Timeline to Barry McElduff resignation
January 5: Barry McElduff posts a video on social media with a Kingsmill loaf on his head at 12.05am on the 42nd anniversary of the massacre of 10 Protestant workers in south Armagh. Among those to retweet it is Sinn Féin's Máirtín Ó Muilleoir. The West Tyrone MP is later contacted to say his video is in poor taste.
January 6: Mr McElduff deletes his video and writes that he "had not realised or imagined for a second any possible link between product brand name and Kingsmill anniversary". He apologises for "any hurt or offence caused". He later states on Twitter that he is "mindful of unintended hurt caused to victims' families" and offers to meet with Kingsmill relatives. Mr Ó Muilleoir also deletes his retweet of the video and apologises. Sinn Féin MLA Colm Gildernew posts support for Mr McElduff, saying "it is my belief that Barry would never intentionally insult or hurt any victim of this or any other conflict".
January 7: No comment from Sinn Féin leadership despite repeated requests.
January 8: Sinn Féin chairman Declan Kearney says Mr McElduff has "fallen well short of the standards" the party expects. Mr McElduff later meets with the Sinn Féin leadership in Belfast to explain his actions. He announces he has been suspended "from all party activity for a period of three months" and again apologises. Northern leader Michelle O'Neill says during the meeting she "made it clear to Barry that his tweet was ill-judged, indefensible and caused hurt and pain to the victims of Kingsmill". Unionists and victims criticise the sanction amid widespread media coverage.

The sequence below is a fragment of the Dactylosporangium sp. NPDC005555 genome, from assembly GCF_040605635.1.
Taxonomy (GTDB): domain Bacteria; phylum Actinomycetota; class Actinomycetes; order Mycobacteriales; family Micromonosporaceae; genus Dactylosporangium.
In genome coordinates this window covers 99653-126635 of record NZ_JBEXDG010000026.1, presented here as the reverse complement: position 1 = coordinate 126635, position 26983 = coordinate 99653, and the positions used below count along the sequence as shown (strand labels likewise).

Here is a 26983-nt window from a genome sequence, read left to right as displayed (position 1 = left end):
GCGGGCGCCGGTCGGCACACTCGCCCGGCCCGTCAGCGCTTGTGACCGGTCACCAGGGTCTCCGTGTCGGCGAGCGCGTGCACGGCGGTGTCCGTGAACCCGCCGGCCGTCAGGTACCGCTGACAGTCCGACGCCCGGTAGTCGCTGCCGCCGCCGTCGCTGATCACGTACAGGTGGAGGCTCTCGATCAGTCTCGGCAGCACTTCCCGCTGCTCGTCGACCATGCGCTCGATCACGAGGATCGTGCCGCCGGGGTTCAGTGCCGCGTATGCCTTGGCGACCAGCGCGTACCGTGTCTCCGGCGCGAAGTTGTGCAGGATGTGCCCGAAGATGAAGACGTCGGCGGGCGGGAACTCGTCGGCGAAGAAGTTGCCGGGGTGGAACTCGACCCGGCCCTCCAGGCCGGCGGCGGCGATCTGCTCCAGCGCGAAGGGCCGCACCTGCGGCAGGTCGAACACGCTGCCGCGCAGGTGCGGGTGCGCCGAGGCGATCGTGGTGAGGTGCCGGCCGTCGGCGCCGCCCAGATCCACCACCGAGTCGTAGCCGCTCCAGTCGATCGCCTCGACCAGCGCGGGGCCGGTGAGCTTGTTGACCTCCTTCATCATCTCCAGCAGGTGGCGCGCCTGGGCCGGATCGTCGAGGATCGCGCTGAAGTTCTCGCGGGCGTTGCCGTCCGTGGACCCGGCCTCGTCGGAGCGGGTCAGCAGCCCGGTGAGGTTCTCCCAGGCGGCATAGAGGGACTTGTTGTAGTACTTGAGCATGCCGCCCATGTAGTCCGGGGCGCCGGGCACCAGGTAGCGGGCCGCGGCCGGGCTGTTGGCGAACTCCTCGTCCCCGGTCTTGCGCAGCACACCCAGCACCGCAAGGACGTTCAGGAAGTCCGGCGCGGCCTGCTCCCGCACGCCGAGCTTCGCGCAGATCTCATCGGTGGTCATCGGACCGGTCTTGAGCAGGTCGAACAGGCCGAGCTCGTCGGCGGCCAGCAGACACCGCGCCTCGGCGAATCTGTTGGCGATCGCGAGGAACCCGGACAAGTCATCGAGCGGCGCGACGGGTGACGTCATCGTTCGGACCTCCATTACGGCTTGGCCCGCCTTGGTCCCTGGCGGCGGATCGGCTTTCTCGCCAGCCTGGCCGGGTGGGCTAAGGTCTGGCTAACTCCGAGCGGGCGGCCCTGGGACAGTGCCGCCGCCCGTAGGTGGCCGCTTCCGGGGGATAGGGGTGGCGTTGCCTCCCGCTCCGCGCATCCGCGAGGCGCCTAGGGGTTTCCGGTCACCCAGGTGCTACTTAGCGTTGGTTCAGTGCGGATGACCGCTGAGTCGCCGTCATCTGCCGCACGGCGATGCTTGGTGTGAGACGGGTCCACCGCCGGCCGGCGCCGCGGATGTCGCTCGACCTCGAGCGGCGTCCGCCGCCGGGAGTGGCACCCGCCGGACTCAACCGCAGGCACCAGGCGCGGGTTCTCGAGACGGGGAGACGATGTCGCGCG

January 12: The Irish News reveals that Mr McElduff is continuing to carry out constituency work from his Omagh office, despite his suspension.
January 14: Alan Black, the only survivor of the Kinsgmill atrocity, accuses Mr McElduff of "depravity and dancing on graves" during an interview on RTÉ Radio.
January 15: Mr McElduff resigns at Sinn Féin MP, saying that staying in the job would have impeded efforts to forge reconciliation. Ms O'Neill says Mr McElduff told her of his intention to resign the previous evening, having recognised that his continuing role in public office was "compounding the distress that's been caused to families and the victims of Kingsmill".